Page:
by / February 28th, 2017 /

Interview: Bad Bones..”Sound and vision come hand in hand for me”

Set to perform alongside John Cummins, Valerie Francis, Holly Pereira, and Lime & Fancy DJs this Friday to kick off Hennessy Lost Fridays at the RHA, Bad Bones, aka Sal Stapleton, talks us through her influences, artistic vision, live show, and more.

What was it that drew you to making electronic music in the first place? Can you tell us a little bit about your influences early on?

When I realised what a drum sequencer was, I instantly wanted to use one. I’ve been playing drums since I was 12, so I could listen to the repetitive loops and samples for hours. It’s one of my favourite things to do. When I eventually added synths and vocal manipulation to the mix, the musical possibilities were really exciting to me. I love learning new things and would take a stab at anything, I guess that’s the D.I.Y punk in me still. So, what originally started out as an enjoyable project in my spare time, turned into Bad Bones.

From an early age I’ve always loved chant and choral songs. There was always great music playing in my house growing up. Every genre you can think of. I was in lots of punk bands growing up but the likes of Enigma and Sacred Spirt were some of my favourite records. I’ve always loved that fusion of electronic music and chanting.

Your expressed your love for gear before, what is that you find appealing about analogue and do you find it as easy to work with as digital instrumentation?

There’s something really nice about having a piece of hardware that makes a unique sound. Every musician has some piece of equipment they always go back to. Especially when writing music, certain pieces can evoke more from how you feel. However, I do use midi instruments a lot more these days. Being able to bring up any instrument sound in seconds and not having to bring around so much gear when playing live is really amazing!

I have an ever growing library of sounds and samples that I’ve collected over the past couple of years, but I always go back to my hardware for inspiration.

Can you tell us a little bit about your writing process? Do you find that your tracks are formed from sketches, so to speak, or do you generally have fully-formed ideas that you commit to record?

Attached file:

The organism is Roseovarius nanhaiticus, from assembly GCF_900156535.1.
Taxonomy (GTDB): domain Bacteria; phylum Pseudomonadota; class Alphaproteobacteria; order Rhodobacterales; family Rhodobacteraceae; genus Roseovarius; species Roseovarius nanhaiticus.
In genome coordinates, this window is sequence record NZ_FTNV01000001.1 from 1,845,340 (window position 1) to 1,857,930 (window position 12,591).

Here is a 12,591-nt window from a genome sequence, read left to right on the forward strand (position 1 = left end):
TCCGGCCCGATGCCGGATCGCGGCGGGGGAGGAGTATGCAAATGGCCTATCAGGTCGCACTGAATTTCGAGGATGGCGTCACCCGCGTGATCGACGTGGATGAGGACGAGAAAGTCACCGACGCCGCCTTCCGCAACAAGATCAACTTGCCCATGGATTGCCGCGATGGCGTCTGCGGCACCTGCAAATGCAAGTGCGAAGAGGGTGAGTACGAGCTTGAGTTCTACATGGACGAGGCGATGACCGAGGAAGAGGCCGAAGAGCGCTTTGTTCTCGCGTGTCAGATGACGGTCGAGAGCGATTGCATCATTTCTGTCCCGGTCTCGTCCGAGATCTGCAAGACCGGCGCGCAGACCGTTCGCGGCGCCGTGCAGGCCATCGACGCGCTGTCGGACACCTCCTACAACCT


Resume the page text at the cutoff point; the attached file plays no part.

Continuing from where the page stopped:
Songs can come fully formed or in bits and pieces for me. A lot of the time I will be walking or in the shower and get an idea for a hook or melody. I record it into my phone and then later I will record into Ableton and start working on it. Most of the time I start with a drum sequence and vocal take, than the rest of the instruments and sample build around that. I manipulate every sound I have and create different layers with them.

Obviously, given your background in design, aesthetic plays a large part in your music – do you find it challenging to find common ground between audio and visual mediums, or is it an organic part of your performing?

Sound and vision come hand in hand for me. As I am making a track I automatically see what its visual will look like. I can exhaust either of these practices at times. I always try and start producing audio first, than visuals will follow after I’ve tired out that part of my brain. Sometimes it’s hard to get the visual side across live as a lot of venues don’t have the projection facilities needed. That’s why I have my dancers. It’s a plus when both can be done.

Who, if anyone, in Ireland is making music that you’re enjoying at present? And, if so, what is that’s appealing to you?

Talos and Saint Sister are some of my favourites at the moment. Their voices are beautiful and the production of their music complements them so well.

How have you been developing your live show over the past year? Is there anything you’re particularly excited about showcasing in the coming months?

As a visual artist, live shows are much more appealing to me if they have a strong visual element accompanying the music. I always want my live show to feel like a performance that would feel at home in a theatre or in a basement. My dancers are free to interpret the music in anyway they feel. Their movements can change from set to set. The shows where I do have the visual projections are my favourite to perform. That way it’s a full artistic expression. The live show has developed organically over the past year and more additions will surface in the coming months.

Friday’s show will be your first of 2017, what can we expect to hear from you during your performance – have you been working on new music?

You will hear my songs from the last year and also some new material that I’ve been working on. I’m excited to share it with you.

Finally, can we expect to see Bad Bones more in 2017? Have you got plans to tour or play any festivals?

You will see a lot more of me in the coming months. Looking forward to what lies ahead.

Tickets and more information for Hennessy Lost Fridays at the RHA can be found here.